The Embassy Suites Hotel is one of the few hotels in the entire world that is housed inside a local landmark. The structure on this site was a fort, built in 1758 to protect the city. Charleston sold the fort to the State of Carolina in 1789. The building was used as a warehouse to store and inspect tobacco until 1822, when the state decided to build a new fort on the site. Four years later, construction of a new fort, “The Citadel,” was complete. The Citadel was converted into a military school in 1842. In the 1850s, a third story and east and west wings were built on to the Citadel. Federal troops were barracked in the Citadel during the Civil War. Before leaving the city, the Yankees burned the west wing, which was not rebuilt until 1882, when the Citadel Military College opened its doors once again. The military school continued to operate until 1922, when it moved to the banks of the Ashley River.
In 1996, the Citadel was completely renovated as an upscale hotel. In its new incarnation, the Embassy Suites Hotel has a 153 guest rooms, nine meeting rooms, a 2,664-square-foot ballroom, a spacious courtyard, and five-story atrium with a twelve-foot fountain. Amenities include high-speed Internet access, a complimentary cooked-to-order breakfast, and a whirlpool and fitness center. For those guests who like a good scare, the hotel is also said to offer a very gruesome-looking ghost.
The spirit that haunts the Embassy Suites Hotel is known as “The Lost Cadet.” Witnesses describe the entity as a teenager, dressed in the 19th-century uniform of a cadet. Oddly enough, he is smiling, even though the upper half of his head is missing from the eyebrows on up. Employees, who call this frightful apparition “Half head,” say that the severe trauma to the cadet’s head seems to have been caused by a cannonball. The manifestations of this maimed wraith are so disturbing that some maids are reluctant to enter several of the rooms.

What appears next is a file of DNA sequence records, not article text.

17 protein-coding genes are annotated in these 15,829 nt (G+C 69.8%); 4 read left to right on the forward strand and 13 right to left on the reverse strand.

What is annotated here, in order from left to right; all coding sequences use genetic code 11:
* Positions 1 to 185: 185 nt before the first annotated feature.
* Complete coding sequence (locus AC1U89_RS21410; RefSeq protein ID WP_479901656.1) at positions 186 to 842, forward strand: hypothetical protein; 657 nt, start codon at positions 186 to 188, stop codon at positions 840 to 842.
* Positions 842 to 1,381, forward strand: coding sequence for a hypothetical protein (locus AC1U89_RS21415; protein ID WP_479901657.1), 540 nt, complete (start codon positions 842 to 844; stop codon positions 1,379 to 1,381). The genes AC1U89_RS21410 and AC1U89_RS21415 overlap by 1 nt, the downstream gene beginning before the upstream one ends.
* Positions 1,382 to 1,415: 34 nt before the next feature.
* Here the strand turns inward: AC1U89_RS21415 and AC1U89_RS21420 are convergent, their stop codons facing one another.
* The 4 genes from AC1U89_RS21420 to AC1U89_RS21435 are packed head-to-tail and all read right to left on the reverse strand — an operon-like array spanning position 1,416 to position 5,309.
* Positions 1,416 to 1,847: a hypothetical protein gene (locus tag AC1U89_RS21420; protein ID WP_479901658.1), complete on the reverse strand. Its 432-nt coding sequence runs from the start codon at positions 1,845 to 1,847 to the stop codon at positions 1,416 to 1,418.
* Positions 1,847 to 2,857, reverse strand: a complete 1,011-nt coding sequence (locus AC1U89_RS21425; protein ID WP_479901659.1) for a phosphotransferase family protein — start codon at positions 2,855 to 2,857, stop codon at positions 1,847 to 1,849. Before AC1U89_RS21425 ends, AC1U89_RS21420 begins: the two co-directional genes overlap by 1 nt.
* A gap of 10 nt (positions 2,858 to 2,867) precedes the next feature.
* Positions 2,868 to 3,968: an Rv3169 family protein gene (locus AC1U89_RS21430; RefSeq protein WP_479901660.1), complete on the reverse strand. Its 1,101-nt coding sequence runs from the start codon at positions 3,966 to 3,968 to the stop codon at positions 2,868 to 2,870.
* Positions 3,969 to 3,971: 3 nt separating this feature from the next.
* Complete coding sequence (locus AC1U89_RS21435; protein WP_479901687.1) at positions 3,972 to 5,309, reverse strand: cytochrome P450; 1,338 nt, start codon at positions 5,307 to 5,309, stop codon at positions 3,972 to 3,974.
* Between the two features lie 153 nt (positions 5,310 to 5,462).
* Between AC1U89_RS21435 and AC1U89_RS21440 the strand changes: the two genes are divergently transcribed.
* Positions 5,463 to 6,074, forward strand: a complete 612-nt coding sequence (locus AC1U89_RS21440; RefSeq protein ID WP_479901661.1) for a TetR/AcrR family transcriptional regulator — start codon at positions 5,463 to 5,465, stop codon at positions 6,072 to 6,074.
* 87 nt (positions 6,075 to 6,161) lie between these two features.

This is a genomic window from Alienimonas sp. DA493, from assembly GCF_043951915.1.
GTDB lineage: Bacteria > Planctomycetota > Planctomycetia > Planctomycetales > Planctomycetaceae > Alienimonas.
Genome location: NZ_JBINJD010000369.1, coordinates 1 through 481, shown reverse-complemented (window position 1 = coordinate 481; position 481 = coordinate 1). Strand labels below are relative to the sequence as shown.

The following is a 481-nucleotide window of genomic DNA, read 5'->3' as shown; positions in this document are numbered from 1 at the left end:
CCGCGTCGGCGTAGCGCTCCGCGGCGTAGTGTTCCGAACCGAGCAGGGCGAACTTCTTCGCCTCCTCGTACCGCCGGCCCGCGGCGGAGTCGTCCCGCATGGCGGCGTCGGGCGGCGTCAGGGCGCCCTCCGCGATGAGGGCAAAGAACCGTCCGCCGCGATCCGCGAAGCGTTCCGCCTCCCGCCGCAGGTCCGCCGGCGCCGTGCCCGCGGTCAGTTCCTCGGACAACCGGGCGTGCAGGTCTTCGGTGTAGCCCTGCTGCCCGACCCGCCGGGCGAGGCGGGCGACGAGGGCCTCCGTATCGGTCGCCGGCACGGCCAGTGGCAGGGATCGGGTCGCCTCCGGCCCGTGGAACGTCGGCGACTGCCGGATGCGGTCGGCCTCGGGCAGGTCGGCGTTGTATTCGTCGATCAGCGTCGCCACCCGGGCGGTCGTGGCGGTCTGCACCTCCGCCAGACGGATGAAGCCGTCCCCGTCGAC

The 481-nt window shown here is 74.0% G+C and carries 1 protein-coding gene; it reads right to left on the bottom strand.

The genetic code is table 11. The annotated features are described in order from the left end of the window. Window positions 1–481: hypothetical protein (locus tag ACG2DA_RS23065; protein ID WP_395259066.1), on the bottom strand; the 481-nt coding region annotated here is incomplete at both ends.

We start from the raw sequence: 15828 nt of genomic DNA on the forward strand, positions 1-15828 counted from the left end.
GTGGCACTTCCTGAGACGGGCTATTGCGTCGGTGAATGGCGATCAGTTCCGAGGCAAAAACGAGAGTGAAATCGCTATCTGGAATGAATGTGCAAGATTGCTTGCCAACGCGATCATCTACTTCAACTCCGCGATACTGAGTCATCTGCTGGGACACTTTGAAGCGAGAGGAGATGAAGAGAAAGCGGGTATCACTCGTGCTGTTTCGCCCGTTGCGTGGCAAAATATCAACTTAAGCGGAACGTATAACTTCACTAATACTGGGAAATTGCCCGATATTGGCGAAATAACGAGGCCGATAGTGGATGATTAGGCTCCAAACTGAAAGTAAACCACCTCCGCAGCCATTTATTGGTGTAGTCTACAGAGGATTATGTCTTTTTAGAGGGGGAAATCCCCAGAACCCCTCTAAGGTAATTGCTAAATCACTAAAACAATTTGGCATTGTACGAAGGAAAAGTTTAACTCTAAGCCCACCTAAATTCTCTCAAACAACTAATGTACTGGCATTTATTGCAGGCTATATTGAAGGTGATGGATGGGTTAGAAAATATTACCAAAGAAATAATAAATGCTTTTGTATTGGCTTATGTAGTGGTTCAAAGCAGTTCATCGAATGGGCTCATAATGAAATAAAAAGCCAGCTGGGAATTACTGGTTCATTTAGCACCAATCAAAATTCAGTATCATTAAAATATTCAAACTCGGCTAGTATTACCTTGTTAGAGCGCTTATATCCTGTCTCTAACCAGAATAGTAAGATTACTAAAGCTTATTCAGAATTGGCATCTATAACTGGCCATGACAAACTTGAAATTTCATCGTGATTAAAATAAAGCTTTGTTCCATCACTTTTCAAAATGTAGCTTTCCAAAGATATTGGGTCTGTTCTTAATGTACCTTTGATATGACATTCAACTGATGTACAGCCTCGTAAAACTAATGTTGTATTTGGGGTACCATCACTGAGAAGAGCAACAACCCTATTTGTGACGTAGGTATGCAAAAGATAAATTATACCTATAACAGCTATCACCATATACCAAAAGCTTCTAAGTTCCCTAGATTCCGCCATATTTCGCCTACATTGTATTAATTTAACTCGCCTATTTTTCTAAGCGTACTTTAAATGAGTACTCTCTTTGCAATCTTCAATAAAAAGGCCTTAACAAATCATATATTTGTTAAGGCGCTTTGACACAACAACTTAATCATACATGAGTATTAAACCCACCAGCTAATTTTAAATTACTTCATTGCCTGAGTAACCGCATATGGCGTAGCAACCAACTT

Guests have also made the acquaintance of the “Lost Cadet.” In the early 2000s, a cardiologist flew into Charleston for a conference. When she arrived at the Embassy Suites Hotel, she checked in and went straight to Room 113. At 8:30 the next morning, she was making a pot of coffee, thinking about going to the beach later in the day, when she turned around a saw a young man who was staring straight at her. He was wearing a gray coat with a dark gray stripe down the back. Even more disturbing than the sudden appearance of a man in her room was the fact that top of his skull from the eyebrows up was completely missing. She was so unnerved that she dropped the coffee she was holding and ran screaming to the front desk. The clerk asked her what she had seen, but she just shook her head and wept. The woman checked out and refused to come back into the building.
In spite of the extensive changes that have been made to the Embassy Suites Hotel, it still has a very forbidding look to it, at least from the outside. With its parapets and turrets still intact, the building bears a closer resemblance to a medieval castle than to a four-star hotel. The periodic appearances of the “Lost Cadet” are another reminder of the hotel’s violent past.